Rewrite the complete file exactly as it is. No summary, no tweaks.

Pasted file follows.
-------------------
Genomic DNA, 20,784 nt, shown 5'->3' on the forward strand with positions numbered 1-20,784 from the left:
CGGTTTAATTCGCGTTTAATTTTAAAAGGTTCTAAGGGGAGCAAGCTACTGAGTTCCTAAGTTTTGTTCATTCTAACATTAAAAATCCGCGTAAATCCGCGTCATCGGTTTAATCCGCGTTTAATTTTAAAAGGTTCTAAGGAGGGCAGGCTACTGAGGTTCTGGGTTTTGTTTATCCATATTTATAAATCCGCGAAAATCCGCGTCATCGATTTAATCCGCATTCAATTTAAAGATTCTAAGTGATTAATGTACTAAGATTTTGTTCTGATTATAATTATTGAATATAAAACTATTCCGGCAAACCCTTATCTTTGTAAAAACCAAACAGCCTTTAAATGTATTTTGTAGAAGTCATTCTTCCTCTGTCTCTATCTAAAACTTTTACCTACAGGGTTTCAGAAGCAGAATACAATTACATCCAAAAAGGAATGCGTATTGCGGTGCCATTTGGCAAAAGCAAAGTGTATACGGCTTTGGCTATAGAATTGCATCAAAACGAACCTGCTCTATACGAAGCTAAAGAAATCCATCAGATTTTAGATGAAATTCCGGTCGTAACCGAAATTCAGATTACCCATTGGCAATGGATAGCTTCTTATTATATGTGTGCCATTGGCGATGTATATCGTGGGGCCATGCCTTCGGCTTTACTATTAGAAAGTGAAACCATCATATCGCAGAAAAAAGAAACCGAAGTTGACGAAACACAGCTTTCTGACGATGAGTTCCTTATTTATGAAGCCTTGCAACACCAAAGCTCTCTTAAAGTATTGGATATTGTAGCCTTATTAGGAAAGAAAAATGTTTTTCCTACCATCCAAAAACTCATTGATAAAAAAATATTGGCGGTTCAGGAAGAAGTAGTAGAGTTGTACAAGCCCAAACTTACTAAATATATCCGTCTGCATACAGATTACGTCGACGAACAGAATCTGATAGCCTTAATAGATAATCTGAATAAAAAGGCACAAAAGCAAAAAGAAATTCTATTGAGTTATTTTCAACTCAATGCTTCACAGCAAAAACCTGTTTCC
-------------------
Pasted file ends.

Genomic DNA, 20,784 nt, shown 5'->3' on the forward strand with positions numbered 1-20,784 from the left:
CGGTTTAATTCGCGTTTAATTTTAAAAGGTTCTAAGGGGAGCAAGCTACTGAGTTCCTAAGTTTTGTTCATTCTAACATTAAAAATCCGCGTAAATCCGCGTCATCGGTTTAATCCGCGTTTAATTTTAAAAGGTTCTAAGGAGGGCAGGCTACTGAGGTTCTGGGTTTTGTTTATCCATATTTATAAATCCGCGAAAATCCGCGTCATCGATTTAATCCGCATTCAATTTAAAGATTCTAAGTGATTAATGTACTAAGATTTTGTTCTGATTATAATTATTGAATATAAAACTATTCCGGCAAACCCTTATCTTTGTAAAAACCAAACAGCCTTTAAATGTATTTTGTAGAAGTCATTCTTCCTCTGTCTCTATCTAAAACTTTTACCTACAGGGTTTCAGAAGCAGAATACAATTACATCCAAAAAGGAATGCGTATTGCGGTGCCATTTGGCAAAAGCAAAGTGTATACGGCTTTGGCTATAGAATTGCATCAAAACGAACCTGCTCTATACGAAGCTAAAGAAATCCATCAGATTTTAGATGAAATTCCGGTCGTAACCGAAATTCAGATTACCCATTGGCAATGGATAGCTTCTTATTATATGTGTGCCATTGGCGATGTATATCGTGGGGCCATGCCTTCGGCTTTACTATTAGAAAGTGAAACCATCATATCGCAGAAAAAAGAAACCGAAGTTGACGAAACACAGCTTTCTGACGATGAGTTCCTTATTTATGAAGCCTTGCAACACCAAAGCTCTCTTAAAGTATTGGATATTGTAGCCTTATTAGGAAAGAAAAATGTTTTTCCTACCATCCAAAAACTCATTGATAAAAAAATATTGGCGGTTCAGGAAGAAGTAGTAGAGTTGTACAAGCCCAAACTTACTAAATATATCCGTCTGCATACAGATTACGTCGACGAACAGAATCTGATAGCCTTAATAGATAATCTGAATAAAAAGGCACAAAAGCAAAAAGAAATTCTATTGAGTTATTTTCAACTCAATGCTTCACAGCAAAAACCTGTTTCC